Wheeler argues, "We may be able to collect small tissue samples from patients, distribute them into 3D gels on digital microfluidic devices, and screen for conditions to identify individually tailored therapies. This is in the 'dream' stages for now, but we think the methods described here will be useful for these types of applications in the future."


'/>"/>

Contact: Erin Vollick
comm.ibbme@utoronto.ca
416-946-8019
University of Toronto
Source:Eurekalert

Related biology news :

1. Osteoarthritis medicine delivered on-demand
2. Mercy Lab Offers Faster On-demand Diabetes Testing, Cellular Studies
3. New biological scaffold offers promising foundation for engineered tissues
4. Paper offers insights into network that plays crucial role in cell function and disease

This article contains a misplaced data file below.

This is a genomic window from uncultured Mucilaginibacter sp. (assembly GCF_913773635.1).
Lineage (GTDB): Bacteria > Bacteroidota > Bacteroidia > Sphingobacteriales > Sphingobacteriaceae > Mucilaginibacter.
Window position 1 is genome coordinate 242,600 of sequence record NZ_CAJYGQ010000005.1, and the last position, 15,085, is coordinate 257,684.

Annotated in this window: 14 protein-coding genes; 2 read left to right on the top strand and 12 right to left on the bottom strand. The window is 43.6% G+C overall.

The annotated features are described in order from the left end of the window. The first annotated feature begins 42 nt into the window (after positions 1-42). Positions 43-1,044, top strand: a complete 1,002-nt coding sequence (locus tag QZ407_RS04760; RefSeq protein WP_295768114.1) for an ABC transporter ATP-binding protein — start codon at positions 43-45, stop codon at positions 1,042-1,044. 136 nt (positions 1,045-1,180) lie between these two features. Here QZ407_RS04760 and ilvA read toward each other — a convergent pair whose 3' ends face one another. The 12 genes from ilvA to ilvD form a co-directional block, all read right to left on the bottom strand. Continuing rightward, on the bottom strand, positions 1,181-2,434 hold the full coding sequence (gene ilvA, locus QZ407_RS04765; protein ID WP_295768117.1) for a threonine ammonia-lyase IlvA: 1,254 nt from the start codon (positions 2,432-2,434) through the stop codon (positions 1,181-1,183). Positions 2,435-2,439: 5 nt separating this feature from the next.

5. Genetic function discovered that could offer new avenue to cancer therapies
6. Space flies offer clues about microgravitys impact on astronauts
7. Natural engineering offers solution against future flooding
8. Scripps Florida scientists offer new insight into neuron changes brought about by aging
9. 2014 ASMCUE and ASM General Meeting collaborate to offer the latest in teaching and research
10. Study offers clues to how plants evolved to cope with cold
11. Blind cavefish offer evidence for alternative mechanism of evolutionary change
Post Your Comments:
*Name:
*Comment:
*Email:
(Date:11/28/2016)... 2016 "The biometric system ... The biometric system market is in the growth ... near future. The biometric system market is expected to ... a CAGR of 16.79% between 2016 and 2022. Government ... technology in smartphones, rising use of biometric technology in ...